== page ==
News Releases

  1. Photo: Getty Images

    Chow Line: CDC: Avoid “zombie” deer meat

    I keep hearing about “zombie deer.” What is that? What you are talking about is chronic wasting disease, a disease that has been featured in numerous national media outlets and news stories in recent weeks. Chronic wasting disease, which has also been called “zombie deer disease,” rots the brains of deer, elk, and moose, causing them to act lethargic and less afraid of humans before dying, according to the Centers for Disease Control and Prevention. While Ohio’s current status designation is “chronic wasting disease-free in the wild,” there have been some reported cases in three surrounding states: Michigan, West Virginia, and Pennsylvania, the CDC said. The disease has been detected in 24 states thus far, the CDC said. “Chronic...
  2. PHOTO: Front row, from left: Chris Henney, Floyd Poruban, Kristi-Warren Scott. Back row, from left: Associate Dean and Director of Academic Programs Steven Neal, Richard Edema, Leandro Cruppe, Bo Harstine, Bryan Garton, Steve Goodwin, Leah Curtis, Bob Birkenholz, Virgil Strickler, Alumni Board President Nick Rettig.

    12 recognized at CFAES Alumni Awards Luncheon

    COLUMBUS—The Ohio State University College of Food, Agricultural, and Environmental Sciences (CFAES) congratulates its 2019 Alumni Awards recipients. “It is wonderful to see so many people from our college community here to share their support for these outstanding honorees,’’ Steven Neal, CFAES associate dean and director of academic programs, told 140 alumni, relatives, faculty, staff, and friends during an awards luncheon on March 2. “We are all inspired by the accomplishments of these individuals.” In all, 12 individuals received awards during the annual event, held on Ohio State’s Columbus campus at the Fawcett Center: The Meritorious Service Award is given to alumni or non-alumni who have been singularly significant in CFAES...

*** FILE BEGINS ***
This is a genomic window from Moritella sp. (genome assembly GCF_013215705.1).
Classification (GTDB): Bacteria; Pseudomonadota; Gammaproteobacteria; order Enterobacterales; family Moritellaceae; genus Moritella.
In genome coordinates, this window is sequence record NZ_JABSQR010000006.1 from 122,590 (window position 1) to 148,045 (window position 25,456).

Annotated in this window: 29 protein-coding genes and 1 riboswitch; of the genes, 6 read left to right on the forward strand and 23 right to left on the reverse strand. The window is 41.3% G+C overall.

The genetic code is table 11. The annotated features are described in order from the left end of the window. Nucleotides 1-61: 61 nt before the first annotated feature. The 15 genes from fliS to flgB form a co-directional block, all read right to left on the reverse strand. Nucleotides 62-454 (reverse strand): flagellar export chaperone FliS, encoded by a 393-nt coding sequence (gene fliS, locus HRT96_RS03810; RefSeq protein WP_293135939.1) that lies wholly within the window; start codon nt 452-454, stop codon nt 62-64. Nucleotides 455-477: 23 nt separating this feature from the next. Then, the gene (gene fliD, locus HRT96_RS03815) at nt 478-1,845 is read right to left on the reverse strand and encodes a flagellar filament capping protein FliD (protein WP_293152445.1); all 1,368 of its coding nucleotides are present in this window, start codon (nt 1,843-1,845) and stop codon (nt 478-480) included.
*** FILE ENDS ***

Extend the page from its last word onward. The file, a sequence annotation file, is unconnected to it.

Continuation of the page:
3. (Photo: Getty Images)

    Helping farmers know their bottom line

    LOUISVILLE, Ohio—In this rural town, a short drive from Canton, Ohio, Mark Thomas had been running a 400-cow dairy farm for years. That, plus row-cropping 2,000 acres, kept him outside, where he wanted to be most days. But the number-crunching side of his job—tabulating production costs, losses, and inventory—never thrilled him. He and his wife, Chris, made money, sure. They paid their taxes on time, always. But for a while, they weren’t able to keep as close a watch on their production costs as they could have. And though profits for milk have dipped in recent years, they kept on milking. Last year, they stopped. Selling off their herd of Holsteins, they switched to raising heifers while continuing with cultivating corn, soybeans, and wheat. While it was...
  4. Photo: Getty Images

    News tips and events for the week of March 11

    News Tip 1: Recognizing Ohio Farmers’ Contributions. Today marks the start of Ohio Agriculture Week, which corresponds with National Agriculture Week, a time to acknowledge all those who contribute to the agriculture industry: farmer, ranchers, producers, and others. Ohio is the top producer of Swiss cheese; third top producer of eggs and pumpkins; fourth top producer of tomatoes; seventh top producer of soybeans; and the eighth top producer of corn, according to the National Agricultural Statistics Service. The Ohio State University College of Food, Agricultural, and Environmental Sciences (CFAES) aims to support and increase agricultural productivity within the United States as well as overseas. For more information, contact Sherrie Whaley, CFAES media relations coordinator, at...
  5. Photo: Getty Images

    Chow line: Modeling healthy eating is beneficial to children

    My little boy is at the age where he has decided he does not like to eat vegetables. As a parent, how can I instill better eating habits in my child? While it’s normal for young children to be picky eaters, there are ways that you can help them develop healthier eating habits. One easy way is through modeling healthy eating habits yourself. One of the most common ways that children learn new things is by watching and imitating parents’ actions. In fact, research has shown that parents’ eating choices can have a major influence on their children, said Ingrid Adams, state specialist in food, health, and human behavior for Ohio State University Extension. OSU Extension is the outreach arm of the College of Food, Agricultural, and Environmental Sciences at The Ohio...